Garvey, Ellen Gruber. Writing with Scissors: American Scrapbooks from the Civil War to the Harlem Renaissance. New York: Oxford UP, 2013. Print.
Hewes, Amy. “The Story of the Woman’s Party, by Inez Haynes Irwin.” American Political Science Review 15.3 (Aug. 1921): 448–49. Print.
“How the Vote Was Won.” New York Tribune 23 Jan. 1921: A71. Print.
Irwin, Inez. Letter to Alice Paul. N.d. National Woman’s Party Records, I, reel 84, MS Div., LC, Washington, DC.
—. Letter to Alice Paul. 27 Oct. 1920. National Woman’s Party Records, I, reel 83, MS Div., LC, Washington, DC.
—. Letter to Alice Paul. 2 Nov. 1920. National Woman’s Party Records, I, reel 83, MS Div., LC, Washington, DC.
—. Letter to Alice Paul. 5 Dec. 1920. National Woman’s Party Records, I, reel 83, MS Div., LC, Washington, DC.
—. Letter to Alice Paul. 23 Dec. 1920. National Woman’s Party Records, I, reel 84, MS Div., LC, Washington, DC.
—. The Story of Alice Paul and the National Woman’s Party. Fairfax: Denlinger’s, 1977. Print.
Lunardini, Christine. From Equal Suffrage to Equal Rights: Alice Paul and the National Woman’s Party, 1910-1928. Lincoln: ToExcel, 2000. Print.
Murphy, Gertrude Harriet. The History of the Movement for a Woman Suffrage Amendment to the Constitution of the United States. MA thesis. Dpt. of History, U of Southern California, May 26, 1933. MS.
“New Books.” Evening Public Ledger 25 Feb., 1921: A7. Print.
Paul, Alice. “Conversations with Alice Paul: Woman Suffrage and the Equal Rights Amendment.” Interview by Amelia R. Fry. Bancroft Lib., U of California / Berkeley, Regional Oral History Office, 1976. Suffragists Oral History Project. Web. 21 Oct. 2019.
—. “An Interview with Inez Haynes Irwin by her Husband, Will Irwin.” Interview by Will Irwin. N.d. National Woman’s Party Records, I, reel 84, Manuscript Division, Lib. of Cong., Washington, DC.
—. “I Was Arrested, of Course …” Interview by Robert S. Gallagher. American Heritage 25.2 (Feb. 1974). Web. 21. Oct. 2019.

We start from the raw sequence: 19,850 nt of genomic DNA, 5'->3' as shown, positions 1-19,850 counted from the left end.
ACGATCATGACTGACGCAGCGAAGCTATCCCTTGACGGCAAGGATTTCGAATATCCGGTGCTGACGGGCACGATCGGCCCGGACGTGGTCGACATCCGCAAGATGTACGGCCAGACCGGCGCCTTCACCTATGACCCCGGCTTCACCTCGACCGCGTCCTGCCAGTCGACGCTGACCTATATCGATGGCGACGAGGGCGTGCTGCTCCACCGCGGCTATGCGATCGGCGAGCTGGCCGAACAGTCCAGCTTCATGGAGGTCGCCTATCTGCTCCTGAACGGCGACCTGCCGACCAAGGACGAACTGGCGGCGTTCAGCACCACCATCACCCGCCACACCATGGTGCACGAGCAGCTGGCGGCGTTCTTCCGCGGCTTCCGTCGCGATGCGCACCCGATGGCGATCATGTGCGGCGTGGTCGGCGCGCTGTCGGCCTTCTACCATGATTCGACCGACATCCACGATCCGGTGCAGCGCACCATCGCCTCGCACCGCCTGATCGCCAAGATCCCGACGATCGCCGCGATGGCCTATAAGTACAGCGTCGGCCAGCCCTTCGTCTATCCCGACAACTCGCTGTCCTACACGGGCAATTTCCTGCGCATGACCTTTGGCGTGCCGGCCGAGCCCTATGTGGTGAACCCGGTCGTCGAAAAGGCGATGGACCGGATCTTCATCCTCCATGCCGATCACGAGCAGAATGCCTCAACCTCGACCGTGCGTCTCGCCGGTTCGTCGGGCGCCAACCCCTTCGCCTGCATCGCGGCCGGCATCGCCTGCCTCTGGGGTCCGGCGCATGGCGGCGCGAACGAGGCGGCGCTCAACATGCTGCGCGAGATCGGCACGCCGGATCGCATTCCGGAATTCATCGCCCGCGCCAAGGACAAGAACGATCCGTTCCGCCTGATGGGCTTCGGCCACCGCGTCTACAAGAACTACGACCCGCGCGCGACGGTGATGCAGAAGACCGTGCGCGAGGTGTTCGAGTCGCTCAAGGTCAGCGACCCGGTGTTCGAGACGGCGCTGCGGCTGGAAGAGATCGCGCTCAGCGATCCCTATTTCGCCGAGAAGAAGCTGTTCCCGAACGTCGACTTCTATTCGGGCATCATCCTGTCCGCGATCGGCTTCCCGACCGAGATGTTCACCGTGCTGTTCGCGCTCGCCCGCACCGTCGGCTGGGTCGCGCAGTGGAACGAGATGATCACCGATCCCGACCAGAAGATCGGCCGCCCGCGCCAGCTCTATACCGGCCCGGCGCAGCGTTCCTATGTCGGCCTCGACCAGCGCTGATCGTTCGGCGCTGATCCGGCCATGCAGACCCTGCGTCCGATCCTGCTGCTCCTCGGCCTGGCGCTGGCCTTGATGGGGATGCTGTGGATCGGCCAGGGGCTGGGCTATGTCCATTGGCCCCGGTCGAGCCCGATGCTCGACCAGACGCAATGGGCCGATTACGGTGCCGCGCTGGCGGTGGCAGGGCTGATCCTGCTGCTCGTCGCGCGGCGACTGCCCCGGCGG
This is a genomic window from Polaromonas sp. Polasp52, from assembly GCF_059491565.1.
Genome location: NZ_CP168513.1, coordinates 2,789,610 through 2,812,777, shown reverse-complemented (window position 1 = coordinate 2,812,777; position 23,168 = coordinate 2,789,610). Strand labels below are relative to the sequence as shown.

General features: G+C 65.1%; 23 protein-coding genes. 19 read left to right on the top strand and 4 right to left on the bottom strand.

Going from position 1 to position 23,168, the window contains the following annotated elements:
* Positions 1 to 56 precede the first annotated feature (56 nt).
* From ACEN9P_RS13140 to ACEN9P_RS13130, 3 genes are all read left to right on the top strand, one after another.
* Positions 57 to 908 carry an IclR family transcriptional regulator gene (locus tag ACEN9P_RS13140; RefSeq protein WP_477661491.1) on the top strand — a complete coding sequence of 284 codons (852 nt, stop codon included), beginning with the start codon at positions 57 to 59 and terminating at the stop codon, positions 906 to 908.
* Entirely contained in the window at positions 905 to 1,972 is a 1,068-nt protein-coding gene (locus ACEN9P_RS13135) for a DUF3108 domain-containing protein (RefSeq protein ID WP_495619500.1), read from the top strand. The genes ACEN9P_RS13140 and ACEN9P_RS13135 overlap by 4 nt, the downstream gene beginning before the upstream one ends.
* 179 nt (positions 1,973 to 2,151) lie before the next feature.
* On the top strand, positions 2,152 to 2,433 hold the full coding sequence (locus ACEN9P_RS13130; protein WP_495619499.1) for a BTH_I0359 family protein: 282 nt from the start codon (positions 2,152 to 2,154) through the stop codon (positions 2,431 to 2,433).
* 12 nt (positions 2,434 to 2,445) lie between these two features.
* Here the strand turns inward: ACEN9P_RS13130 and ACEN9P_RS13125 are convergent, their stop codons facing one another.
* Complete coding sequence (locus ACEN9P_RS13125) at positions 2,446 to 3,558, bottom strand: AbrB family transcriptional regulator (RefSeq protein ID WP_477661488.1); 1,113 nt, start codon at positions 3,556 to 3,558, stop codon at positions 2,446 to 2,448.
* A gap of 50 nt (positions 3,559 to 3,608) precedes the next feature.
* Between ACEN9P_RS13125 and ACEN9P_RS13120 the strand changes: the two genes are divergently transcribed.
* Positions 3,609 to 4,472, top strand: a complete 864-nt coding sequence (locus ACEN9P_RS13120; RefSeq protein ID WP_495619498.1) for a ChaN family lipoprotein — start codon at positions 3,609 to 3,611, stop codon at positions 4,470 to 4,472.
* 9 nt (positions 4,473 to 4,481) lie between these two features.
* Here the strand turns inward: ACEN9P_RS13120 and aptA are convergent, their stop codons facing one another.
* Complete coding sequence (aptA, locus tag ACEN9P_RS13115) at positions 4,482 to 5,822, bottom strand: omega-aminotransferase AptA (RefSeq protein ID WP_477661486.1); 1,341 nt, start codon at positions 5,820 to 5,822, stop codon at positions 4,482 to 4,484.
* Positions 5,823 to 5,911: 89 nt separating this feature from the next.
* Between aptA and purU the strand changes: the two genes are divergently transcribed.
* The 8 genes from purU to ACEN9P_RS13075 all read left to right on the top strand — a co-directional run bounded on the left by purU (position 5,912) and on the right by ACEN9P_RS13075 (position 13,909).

—. Letter to Inez Irwin. 2 Nov. 1920, National Woman’s Party Records, I, reel 83, MS Div., LC, Washington, DC.
—. Letter to Inez Irwin. 9 Dec. 1920. National Woman’s Party Records, I, reel 83, MS Div., LC, Washington, DC.
—. Letter to Inez Irwin. 24 Dec. 1920, National Woman’s Party Records, I, reel 84, MS Div., LC, Washington, DC.
—. Letter to Katharine Flanagan. 2 Nov. 1920. National Woman’s Party Records, I, reel 83, MS Div., LC, Washington, DC.
Rohe, Alice. “Achieving the Ballot.” The Bookman 65.3 (Nov. 1921): 255–57. Print.
—. “Says Women Are Mis-Understood.” South Bend News-Times 16 Oct. 1921: A17. Print.
SenGupta, Gunja. “Paul, Alice.” Reader’s Guide to American History. Ed. Peter J. Parish. London: Dearborn, 1997. 535–36. Print.
Southard, Belinda A. Stillion. Militant Citizenship: Rhetorical Strategies of the National Woman’s Party, 1913–1920. College Station: Texas A&M, 2011. Print.
Stevens, Doris. Jailed for Freedom. New York: Boni, 1920. Print.
Tetrault, Lisa. The Myth of Seneca Falls: Memory and the Women’s Suffrage Movement, 1848–1898. Chapel Hill: U of North Carolina P, 2014. Print.
Thompson, Charles Willis. “Mrs. Irwin Tells the Story of the Woman’s Party.” New York Times 3 Apr. 1921: A13. Print.
Trigg, Mary K. Feminism as Life’s Work: Four Modern American Women through Two World Wars. New Brunswick: Rutgers UP, 2014. Print.
Weber, Sandra. The Woman Suffrage Statue: A History of Adelaide Johnson’s Portrait Monument at the United States Capitol. Jefferson: McFarland, 2016. Print.
Wold, Emma. Letter to Inez Irwin. 28 Oct. 1920. National Woman’s Party Records, I, reel 83, MS Div., LC, Washington, DC.
—. Letter to Inez Irwin. 30 Oct. 1920. National Woman’s Party Records, I, reel 83, MS Div., LC, Washington, DC.
“Women’s ‘Unrest’ or Man’s ‘Uneasiness’—Which Is It?” Arizona Republican 23 Feb., 1921: A8. Print.
Zahniser, J. D. and Amelia R. Fry. Alice Paul: Claiming Power. New York: Oxford UP, 2014. Print.
This work is licensed under a Creative Commons Attribution-ShareAlike 3.0 Unported License.